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The Story is in the Details with David Furman

David Furman AriostoDavid Furman was by far the most influential professor I ever had during college. And I was exposed to a lot of great minds. I was not looking forward to meeting him, honestly, because I’d heard pretty terrifying things. It wasn’t until halfway through my senior year, just a few weeks before the end of the first semester, that he introduced himself. I forget where we were. Probably at some other genius’s art opening. But he told me he was excited to be working with me for my senior project. “What’s his game?” I thought to myself. But he seemed genuine in that moment, and so I gave him the benefit of the doubt. I seldom give anyone any benefits at all. Doubt, I’m good at.

During our first week back after the holidays, I drew the short straw. That meant I’d have the first art show of the season. 20 artists. 16 weeks. 2 galleries. The math was not in my favor. I had a month and a half to do a full semester’s work for what was arguably the most important milestone standing between me and a college diploma. I was fucked. And I didn’t have time to cry about it.

David came over to my house. I was living off campus. He looked at all my work on the walls. It was eclectic. There was no theme. An artist needs a theme. “So, are you planning to do more of this hippie shit for your senior show? Or are you ready to get serious?”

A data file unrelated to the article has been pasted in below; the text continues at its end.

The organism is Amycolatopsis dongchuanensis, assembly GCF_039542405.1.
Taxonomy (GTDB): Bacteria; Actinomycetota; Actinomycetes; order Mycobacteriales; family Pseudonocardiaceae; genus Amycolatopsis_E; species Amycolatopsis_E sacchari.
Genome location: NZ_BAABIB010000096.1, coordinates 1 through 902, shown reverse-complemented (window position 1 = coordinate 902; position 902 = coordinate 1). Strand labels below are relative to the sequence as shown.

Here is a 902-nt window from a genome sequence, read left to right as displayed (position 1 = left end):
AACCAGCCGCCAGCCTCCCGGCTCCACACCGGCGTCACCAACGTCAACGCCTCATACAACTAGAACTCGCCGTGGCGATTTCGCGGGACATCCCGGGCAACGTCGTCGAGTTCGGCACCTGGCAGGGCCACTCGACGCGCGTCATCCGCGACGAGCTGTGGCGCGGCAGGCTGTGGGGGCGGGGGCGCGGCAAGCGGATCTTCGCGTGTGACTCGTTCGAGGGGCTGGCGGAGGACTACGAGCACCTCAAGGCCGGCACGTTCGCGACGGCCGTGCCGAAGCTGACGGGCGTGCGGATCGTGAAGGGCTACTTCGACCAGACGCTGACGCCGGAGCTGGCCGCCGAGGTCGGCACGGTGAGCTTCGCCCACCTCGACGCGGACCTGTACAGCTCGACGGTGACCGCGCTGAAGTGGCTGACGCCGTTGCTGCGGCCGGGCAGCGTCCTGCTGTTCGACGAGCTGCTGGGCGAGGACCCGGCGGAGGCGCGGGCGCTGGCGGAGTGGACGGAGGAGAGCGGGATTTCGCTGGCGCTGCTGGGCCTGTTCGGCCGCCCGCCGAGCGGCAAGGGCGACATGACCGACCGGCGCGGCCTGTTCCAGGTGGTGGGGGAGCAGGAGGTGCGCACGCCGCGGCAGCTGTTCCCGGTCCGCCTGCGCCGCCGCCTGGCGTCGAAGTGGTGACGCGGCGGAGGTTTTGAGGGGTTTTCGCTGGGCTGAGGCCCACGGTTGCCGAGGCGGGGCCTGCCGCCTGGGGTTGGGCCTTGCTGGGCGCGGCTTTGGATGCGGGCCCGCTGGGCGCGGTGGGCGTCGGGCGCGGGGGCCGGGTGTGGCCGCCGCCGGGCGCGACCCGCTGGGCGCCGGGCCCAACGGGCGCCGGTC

25 years later, he’s the only professor I’m still in touch with. I own one of his sculptures. I’ve met his wife. I’ve been to his house. We’ve eaten sushi together. He practically choked on a taco one day over lunch.

David Furman BrunchDavid was reluctant to do this interview. He considers himself a private person. But I am not easily discouraged. I stayed after him for over a year, flew all the way across the country, and drove through rush-hour traffic to and from his house. This was important to me and when something is important to me, I don’t let it go easily. He promised not to be overly revealing. I assured him I was just there to have a conversation. He didn’t have to answer any questions he didn’t want to. As i think you will see, David gave 100% of himself to this interview, which is exactly how he treated any student who showed even the tiniest willingness to learn.

There is a wonderful book published about David’s artwork, called, “The Artist is in the Details.” You can buy a copy on his website. I have given several as gifts and people are always blown away by what they see.

The Artist is in the Details


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